Bernie Koenig and Emma Wise opened the evening with their incredibly beautiful vibraphone/cello combination. Their last piece, Koenig’s tribute to George Gershwin, held the audience spellbound, opening slowly with the vibraphone, picking up tempo as the cello slowly emerged brom the background, and finally the vibraphone being overwhelmed by the powerful, vibrating strings of the cello. The audience members, who before that were milling around, taking their seats, chatting with their neighbours, were hushed into complete silence by the beauty of the music.
Host Dawna Perry poked her finger in the eye of winter by wearing a lovely summer gown, despite the hopefully last late snowfall of the season.
The gracious Ola Nowosad, who co-facilitates Poetry London’s workshops along with Tom Cull, introduced the first, much-anticipated feature poet, Frank Davey, a man who can truthfully take credit for single-handedly introducing post-modernism to Canadian poetry. Ola added Davey’s decision, that very day, to begin a new chapter in his long career by launching a blog on April 30th on our very own London Open Mic Poetry Night website. No one has any idea what he will be writing about, only that the content will be “wide-ranging”.
Then Davey took the podium to read. Who would have thought that this great revolutionary poet and scholar would be such a funny reader. He read some of his famously post-modernist poetry, that to many might seem utterly mystifying on the page, with such zest and whimsy, with such humourous body-language and vocalizations, that the audience felt it was watching the emergence of a new Canadian comic instead of the sober poet they had expected. In the bar after the event, Eric Martinez Richards, our photographer and a great poet in his own right, told me we should try to get Davey to open the Frank Davey School for Stand-up Poets and give us all lessons in how to read poetry in public, because his technique just can’t be improved upon.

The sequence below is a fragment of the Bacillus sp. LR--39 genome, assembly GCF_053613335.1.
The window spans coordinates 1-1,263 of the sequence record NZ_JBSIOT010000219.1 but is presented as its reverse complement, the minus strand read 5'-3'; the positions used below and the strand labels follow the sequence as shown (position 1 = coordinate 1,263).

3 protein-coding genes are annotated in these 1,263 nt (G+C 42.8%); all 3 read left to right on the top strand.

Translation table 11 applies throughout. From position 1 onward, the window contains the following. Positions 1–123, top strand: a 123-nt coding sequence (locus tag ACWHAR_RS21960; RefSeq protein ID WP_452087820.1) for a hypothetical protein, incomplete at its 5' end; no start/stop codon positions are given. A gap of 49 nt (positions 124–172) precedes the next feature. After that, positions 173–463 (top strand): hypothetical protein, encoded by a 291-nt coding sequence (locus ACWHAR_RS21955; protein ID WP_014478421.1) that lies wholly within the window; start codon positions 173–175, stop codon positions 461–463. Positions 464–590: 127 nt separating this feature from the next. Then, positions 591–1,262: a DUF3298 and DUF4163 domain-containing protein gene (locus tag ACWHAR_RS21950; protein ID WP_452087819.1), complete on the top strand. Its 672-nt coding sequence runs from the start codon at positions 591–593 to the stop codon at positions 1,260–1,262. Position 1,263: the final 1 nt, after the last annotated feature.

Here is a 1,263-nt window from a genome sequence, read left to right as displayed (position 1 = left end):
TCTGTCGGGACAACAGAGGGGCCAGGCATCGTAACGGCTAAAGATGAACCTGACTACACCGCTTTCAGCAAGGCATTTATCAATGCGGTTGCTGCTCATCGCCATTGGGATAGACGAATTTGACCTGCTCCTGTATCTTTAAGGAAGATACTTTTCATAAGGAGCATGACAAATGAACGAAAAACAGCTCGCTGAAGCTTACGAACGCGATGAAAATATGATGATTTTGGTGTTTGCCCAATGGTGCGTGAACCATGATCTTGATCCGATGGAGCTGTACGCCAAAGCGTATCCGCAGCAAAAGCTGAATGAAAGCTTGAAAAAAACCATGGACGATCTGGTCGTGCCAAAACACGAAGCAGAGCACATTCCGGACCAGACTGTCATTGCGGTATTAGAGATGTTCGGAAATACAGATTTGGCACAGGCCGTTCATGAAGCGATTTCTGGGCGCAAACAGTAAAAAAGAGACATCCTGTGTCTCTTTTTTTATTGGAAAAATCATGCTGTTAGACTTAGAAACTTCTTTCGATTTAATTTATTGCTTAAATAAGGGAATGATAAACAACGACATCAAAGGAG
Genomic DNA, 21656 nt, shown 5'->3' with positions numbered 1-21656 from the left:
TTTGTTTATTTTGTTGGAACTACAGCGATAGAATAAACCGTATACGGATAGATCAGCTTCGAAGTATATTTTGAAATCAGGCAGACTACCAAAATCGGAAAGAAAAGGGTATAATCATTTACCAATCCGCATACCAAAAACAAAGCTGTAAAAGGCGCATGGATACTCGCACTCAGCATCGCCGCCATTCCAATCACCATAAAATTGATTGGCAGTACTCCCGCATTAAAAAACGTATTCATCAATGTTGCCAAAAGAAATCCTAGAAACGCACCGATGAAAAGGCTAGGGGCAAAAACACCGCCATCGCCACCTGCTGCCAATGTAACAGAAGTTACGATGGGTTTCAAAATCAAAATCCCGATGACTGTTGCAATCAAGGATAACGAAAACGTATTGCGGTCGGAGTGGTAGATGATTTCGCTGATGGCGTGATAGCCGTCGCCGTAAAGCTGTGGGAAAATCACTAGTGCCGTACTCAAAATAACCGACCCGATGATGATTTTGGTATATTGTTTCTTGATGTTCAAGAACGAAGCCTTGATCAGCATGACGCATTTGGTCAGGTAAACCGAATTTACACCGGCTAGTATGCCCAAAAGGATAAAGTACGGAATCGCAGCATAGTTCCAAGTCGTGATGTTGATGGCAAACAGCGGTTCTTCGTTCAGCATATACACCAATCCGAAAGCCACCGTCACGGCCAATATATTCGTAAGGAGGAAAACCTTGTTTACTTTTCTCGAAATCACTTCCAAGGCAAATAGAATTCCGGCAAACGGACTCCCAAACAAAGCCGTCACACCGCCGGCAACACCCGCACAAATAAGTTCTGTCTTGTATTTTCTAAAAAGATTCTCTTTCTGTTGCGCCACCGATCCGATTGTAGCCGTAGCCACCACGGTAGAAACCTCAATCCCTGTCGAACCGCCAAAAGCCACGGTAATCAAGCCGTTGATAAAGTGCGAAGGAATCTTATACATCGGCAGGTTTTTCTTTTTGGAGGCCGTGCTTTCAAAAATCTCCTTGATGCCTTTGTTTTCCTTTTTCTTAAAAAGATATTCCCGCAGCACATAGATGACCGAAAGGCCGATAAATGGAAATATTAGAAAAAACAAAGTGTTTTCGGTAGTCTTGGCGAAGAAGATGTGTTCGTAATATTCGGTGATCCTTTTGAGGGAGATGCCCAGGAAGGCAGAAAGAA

Then yours truly, Organizer Stan, told the strange story of how he decided to pair Tom Cull, a poet with not a single book to his credit, with the much-celebrated national legend of Frank Davey, who had his 27th book of poems, ‘Spectres of London Ont’, for sale at the back table. Suffice it to say there was much hilarity, amusement and, in the end, agreement that the right decision had been made. If Tom doesn’t mind, that introduction may be posted here later.
Tom Cull ascended the stage. And yes, it was the right decision. The audience emerged from his poetry knowing that they were witnessing the larger emergence of Tom Cull the public poet, with his scholarship behind him, his creative eyes open and his pen in hand.
We even had time for our traditional open mic after the intermission. And everyone went home happy.